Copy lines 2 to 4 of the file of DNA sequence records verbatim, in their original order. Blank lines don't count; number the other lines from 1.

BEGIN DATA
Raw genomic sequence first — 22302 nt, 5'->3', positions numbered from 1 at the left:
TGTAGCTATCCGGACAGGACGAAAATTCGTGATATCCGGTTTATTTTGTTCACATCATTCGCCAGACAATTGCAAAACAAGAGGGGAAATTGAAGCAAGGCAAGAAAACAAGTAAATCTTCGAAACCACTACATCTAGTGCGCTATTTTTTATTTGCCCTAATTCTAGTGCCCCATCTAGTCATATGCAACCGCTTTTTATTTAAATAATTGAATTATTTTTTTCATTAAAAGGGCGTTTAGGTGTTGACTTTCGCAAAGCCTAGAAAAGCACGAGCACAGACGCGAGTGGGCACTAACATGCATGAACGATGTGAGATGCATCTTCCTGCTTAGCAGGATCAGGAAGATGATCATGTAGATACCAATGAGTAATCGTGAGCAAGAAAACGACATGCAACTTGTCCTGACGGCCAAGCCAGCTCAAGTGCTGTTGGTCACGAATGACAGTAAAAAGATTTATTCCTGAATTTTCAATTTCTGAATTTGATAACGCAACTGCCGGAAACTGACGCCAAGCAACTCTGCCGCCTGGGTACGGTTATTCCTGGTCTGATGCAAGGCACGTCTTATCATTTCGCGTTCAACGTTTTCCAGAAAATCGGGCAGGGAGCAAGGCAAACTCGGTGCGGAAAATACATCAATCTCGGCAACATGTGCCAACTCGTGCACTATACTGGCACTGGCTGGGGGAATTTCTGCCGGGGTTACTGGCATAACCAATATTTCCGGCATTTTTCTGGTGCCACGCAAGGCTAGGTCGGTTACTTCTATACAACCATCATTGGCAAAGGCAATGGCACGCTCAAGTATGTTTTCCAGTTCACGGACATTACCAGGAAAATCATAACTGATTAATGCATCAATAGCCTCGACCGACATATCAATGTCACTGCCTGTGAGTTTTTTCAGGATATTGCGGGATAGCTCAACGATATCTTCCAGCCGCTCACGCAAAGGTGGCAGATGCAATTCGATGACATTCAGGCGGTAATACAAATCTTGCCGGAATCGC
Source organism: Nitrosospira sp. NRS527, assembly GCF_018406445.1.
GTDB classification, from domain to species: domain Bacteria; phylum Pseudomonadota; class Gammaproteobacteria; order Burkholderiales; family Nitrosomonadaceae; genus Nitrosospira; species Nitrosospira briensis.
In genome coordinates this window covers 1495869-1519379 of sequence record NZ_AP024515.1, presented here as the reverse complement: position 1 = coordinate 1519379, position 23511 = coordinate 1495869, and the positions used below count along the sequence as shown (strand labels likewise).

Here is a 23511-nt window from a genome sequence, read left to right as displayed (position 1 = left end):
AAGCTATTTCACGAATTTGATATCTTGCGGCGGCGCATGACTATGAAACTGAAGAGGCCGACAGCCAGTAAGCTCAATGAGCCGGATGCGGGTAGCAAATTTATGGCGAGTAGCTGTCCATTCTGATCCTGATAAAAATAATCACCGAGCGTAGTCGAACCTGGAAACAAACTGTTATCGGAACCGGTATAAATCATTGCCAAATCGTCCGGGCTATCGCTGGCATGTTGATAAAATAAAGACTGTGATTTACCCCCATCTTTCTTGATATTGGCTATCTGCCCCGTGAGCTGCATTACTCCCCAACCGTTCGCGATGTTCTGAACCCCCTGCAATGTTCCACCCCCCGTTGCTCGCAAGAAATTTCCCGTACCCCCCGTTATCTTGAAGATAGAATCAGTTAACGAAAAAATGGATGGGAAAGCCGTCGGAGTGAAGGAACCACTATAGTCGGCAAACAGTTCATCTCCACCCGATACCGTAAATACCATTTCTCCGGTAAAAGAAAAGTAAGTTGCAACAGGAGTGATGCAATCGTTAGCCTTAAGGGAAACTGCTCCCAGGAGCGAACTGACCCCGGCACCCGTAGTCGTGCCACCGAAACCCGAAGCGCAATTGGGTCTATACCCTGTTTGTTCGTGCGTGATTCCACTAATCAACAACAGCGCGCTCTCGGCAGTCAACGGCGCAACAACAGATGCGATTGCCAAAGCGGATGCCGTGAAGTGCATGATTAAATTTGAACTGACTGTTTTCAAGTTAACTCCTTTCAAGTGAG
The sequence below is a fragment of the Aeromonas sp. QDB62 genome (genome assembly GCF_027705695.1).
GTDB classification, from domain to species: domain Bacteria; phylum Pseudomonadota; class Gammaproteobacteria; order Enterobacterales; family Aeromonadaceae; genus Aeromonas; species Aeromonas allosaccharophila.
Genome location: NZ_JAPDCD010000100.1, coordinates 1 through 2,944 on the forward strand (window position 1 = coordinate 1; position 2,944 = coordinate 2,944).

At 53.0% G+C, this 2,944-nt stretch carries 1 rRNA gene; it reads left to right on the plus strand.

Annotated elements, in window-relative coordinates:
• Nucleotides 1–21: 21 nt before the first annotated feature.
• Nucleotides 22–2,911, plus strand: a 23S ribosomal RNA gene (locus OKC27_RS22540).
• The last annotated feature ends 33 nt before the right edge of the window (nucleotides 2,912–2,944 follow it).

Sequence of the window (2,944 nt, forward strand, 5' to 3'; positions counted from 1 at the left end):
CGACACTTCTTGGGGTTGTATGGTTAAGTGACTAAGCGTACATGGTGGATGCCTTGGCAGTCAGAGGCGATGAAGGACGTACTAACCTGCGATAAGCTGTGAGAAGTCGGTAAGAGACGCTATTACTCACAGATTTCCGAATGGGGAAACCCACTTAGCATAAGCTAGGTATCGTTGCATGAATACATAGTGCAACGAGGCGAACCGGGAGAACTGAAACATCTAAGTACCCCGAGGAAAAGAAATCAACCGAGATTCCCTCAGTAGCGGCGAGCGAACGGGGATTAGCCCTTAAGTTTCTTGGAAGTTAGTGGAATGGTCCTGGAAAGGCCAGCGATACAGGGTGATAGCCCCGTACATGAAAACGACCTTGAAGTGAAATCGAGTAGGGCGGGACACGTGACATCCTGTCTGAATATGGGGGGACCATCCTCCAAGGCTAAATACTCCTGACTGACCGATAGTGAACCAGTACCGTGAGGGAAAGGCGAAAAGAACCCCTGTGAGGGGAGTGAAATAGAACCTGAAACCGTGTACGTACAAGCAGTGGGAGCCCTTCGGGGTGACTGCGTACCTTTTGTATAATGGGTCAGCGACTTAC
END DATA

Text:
TGTAGCTATCCGGACAGGACGAAAATTCGTGATATCCGGTTTATTTTGTTCACATCATTCGCCAGACAATTGCAAAACAAGAGGGGAAATTGAAGCAAGGCAAGAAAACAAGTAAATCTTCGAAACCACTACATCTAGTGCGCTATTTTTTATTTGCCCTAATTCTAGTGCCCCATCTAGTCATATGCAACCGCTTTTTATTTAAATAATTGAATTATTTTTTTCATTAAAAGGGCGTTTAGGTGTTGACTTTCGCAAAGCCTAGAAAAGCACGAGCACAGACGCGAGTGGGCACTAACATGCATGAACGATGTGAGATGCATCTTCCTGCTTAGCAGGATCAGGAAGATGATCATGTAGATACCAATGAGTAATCGTGAGCAAGAAAACGACATGCAACTTGTCCTGACGGCCAAGCCAGCTCAAGTGCTGTTGGTCACGAATGACAGTAAAAAGATTTATTCCTGAATTTTCAATTTCTGAATTTGATAACGCAACTGCCGGAAACTGACGCCAAGCAACTCTGCCGCCTGGGTACGGTTATTCCTGGTCTGATGCAAGGCACGTCTTATCATTTCGCGTTCAACGTTTTCCAGAAAATCGGGCAGGGAGCAAGGCAAACTCGGTGCGGAAAATACATCAATCTCGGCAACATGTGCCAACTCGTGCACTATACTGGCACTGGCTGGGGGAATTTCTGCCGGGGTTACTGGCATAACCAATATTTCCGGCATTTTTCTGGTGCCACGCAAGGCTAGGTCGGTTACTTCTATACAACCATCATTGGCAAAGGCAATGGCACGCTCAAGTATGTTTTCCAGTTCACGGACATTACCAGGAAAATCATAACTGATTAATGCATCAATAGCCTCGACCGACATATCAATGTCACTGCCTGTGAGTTTTTTCAGGATATTGCGGGATAGCTCAACGATATCTTCCAGCCGCTCACGCAAAGGTGGCAGATGCAATTCGATGACATTCAGGCGGTAATACAAATCTTGCCGGAATCGC
Source organism: Nitrosospira sp. NRS527, assembly GCF_018406445.1.
GTDB classification, from domain to species: domain Bacteria; phylum Pseudomonadota; class Gammaproteobacteria; order Burkholderiales; family Nitrosomonadaceae; genus Nitrosospira; species Nitrosospira briensis.